Last fall Weber State’s Empower Northern Utah program helped over 270 northern Utah households increase the energy efficiency of their homes. The program provided hundreds of discounted and no-cost smart thermostats and over 1,100 high-efficiency LED light bulbs at no cost. The program was designed to empower residents to lower their carbon emissions and utility bills through easy efficiency upgrades.
In 2014, two professors and their students conducted a water awareness study across WSU's Ogden campus. Their findings showed that with Utah’s impending drought, Weber State’s water usage and practices needed more attention. This study led to the creation of a campus water conservation specialist, the implementation of new water practices and the formation of the Water Council, which worked with the specialist to write the Water Action Plan. Together, they set a goal to reduce campus water usage 30% by 2025. Weber State achieved the goal four years early by installing weather sensitive irrigation systems across campus, new toilets certified by the Environmental Protection Agency and using waterwise plants and xeriscaping to lower water usage. For more information, visit this link.
OGX Wildcat Shuttle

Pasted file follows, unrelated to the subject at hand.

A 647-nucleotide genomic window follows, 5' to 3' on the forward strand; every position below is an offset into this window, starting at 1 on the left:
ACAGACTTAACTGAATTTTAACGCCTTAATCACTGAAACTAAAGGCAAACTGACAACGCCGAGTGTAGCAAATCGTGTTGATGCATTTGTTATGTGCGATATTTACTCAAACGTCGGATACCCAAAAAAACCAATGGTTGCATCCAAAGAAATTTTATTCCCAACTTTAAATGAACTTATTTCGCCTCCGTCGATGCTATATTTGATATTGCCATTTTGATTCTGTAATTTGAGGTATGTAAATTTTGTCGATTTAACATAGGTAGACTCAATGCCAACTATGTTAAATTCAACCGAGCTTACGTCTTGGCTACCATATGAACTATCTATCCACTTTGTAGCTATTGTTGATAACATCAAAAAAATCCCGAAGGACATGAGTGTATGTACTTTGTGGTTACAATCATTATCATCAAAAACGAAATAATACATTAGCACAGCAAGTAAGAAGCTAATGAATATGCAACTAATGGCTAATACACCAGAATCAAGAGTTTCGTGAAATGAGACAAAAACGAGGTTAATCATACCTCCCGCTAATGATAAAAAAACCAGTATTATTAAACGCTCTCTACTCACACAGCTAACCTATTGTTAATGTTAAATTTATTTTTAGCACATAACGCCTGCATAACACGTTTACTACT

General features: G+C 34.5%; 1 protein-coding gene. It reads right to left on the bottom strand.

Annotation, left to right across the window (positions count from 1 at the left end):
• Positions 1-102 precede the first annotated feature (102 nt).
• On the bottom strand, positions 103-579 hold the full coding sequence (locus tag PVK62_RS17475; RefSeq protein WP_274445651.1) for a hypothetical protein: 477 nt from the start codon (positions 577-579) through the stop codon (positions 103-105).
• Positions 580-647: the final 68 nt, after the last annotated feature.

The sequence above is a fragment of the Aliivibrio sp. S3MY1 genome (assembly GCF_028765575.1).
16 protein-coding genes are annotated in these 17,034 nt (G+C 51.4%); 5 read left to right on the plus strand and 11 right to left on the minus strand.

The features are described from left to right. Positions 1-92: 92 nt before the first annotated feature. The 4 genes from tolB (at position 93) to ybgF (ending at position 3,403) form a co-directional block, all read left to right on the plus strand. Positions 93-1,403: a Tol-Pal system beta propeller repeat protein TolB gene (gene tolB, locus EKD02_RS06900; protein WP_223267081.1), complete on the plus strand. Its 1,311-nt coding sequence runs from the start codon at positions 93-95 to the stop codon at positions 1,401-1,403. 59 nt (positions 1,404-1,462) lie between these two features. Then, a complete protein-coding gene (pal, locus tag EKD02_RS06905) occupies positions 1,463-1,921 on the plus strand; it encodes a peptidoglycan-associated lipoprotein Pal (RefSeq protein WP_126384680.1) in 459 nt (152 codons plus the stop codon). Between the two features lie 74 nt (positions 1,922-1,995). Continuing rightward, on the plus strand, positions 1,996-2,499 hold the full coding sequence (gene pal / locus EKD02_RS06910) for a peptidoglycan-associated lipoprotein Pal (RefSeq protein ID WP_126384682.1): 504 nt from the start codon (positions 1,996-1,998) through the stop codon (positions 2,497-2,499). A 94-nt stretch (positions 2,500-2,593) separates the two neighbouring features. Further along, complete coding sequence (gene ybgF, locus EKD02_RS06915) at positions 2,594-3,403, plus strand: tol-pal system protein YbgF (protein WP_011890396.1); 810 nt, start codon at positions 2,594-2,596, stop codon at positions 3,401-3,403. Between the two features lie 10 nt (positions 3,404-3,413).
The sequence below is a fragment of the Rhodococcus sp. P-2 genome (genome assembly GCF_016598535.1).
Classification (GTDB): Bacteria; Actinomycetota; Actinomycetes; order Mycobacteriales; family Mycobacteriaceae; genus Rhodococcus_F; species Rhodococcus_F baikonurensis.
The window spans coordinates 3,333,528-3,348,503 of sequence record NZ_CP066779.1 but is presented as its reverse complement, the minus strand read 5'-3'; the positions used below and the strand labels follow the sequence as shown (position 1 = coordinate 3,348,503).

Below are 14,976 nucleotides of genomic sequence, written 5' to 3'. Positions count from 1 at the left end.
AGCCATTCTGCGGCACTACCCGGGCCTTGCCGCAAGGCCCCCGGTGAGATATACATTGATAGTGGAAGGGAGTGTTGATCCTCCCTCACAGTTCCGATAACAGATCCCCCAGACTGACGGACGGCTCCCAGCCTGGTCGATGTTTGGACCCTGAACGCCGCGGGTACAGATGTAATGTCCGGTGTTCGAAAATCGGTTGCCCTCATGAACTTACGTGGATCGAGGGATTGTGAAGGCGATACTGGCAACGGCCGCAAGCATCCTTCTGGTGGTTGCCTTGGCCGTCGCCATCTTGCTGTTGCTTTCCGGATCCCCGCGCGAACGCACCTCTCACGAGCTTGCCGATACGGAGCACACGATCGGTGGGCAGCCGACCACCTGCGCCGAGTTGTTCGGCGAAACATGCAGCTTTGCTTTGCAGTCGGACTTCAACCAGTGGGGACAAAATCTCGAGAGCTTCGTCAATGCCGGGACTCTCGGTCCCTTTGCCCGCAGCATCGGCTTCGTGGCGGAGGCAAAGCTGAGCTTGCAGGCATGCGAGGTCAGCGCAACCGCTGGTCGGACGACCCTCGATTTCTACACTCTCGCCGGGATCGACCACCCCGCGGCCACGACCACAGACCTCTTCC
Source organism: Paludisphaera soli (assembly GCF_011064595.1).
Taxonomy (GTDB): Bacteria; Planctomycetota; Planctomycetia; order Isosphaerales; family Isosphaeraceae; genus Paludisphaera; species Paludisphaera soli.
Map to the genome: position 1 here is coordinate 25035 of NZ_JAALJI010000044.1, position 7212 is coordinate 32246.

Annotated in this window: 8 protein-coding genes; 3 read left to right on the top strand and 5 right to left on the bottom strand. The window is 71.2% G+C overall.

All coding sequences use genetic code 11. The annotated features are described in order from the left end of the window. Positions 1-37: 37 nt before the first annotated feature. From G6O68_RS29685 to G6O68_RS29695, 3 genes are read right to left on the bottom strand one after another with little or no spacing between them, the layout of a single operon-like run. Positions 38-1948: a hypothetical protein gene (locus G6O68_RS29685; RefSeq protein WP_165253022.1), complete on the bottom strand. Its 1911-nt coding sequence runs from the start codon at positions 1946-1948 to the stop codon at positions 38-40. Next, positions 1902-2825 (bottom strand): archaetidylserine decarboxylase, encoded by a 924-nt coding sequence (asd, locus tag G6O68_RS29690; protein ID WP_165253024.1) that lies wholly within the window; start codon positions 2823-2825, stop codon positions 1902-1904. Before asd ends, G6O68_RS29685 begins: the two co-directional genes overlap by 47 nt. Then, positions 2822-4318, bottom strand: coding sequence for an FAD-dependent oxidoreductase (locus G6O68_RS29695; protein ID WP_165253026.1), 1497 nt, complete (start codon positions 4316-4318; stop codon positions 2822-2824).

To lower water use across Ogden campus, many areas that once utilized landscaping have been replaced with xeriscaping — a landscaping style that requires little to no irrigation. The biggest xeriscaping project to date is the OGX Wildcat Shuttle, which is set to begin operations in fall 2022 and will utilize over 90% xeriscaping and waterwise plants along the bus line.
Renewable Energy in Action
Additional completed renewable energy projects at Weber State include two ground source fields that help heat and cool campus, a 550 killowatt solar array covering an entire parking lot, and a seven-acre solar field that supplies the energy needs to the WSU Davis campus in Layton. These projects are a vital part of helping the university reach its carbon neutral goal.
In reflecting on the year, Mulder noted, “The international meetings on climate in December last year (COP 26) underscored the need for action from all sectors now. At Weber State, we are acting on our commitment to work toward sustainability and address climate change. We have found practical and economically beneficial pathways to meet our goal of carbon neutrality by 2040, a decade ahead of our original target date.”
Visit weber.edu/wsutoday for more news about Weber State University.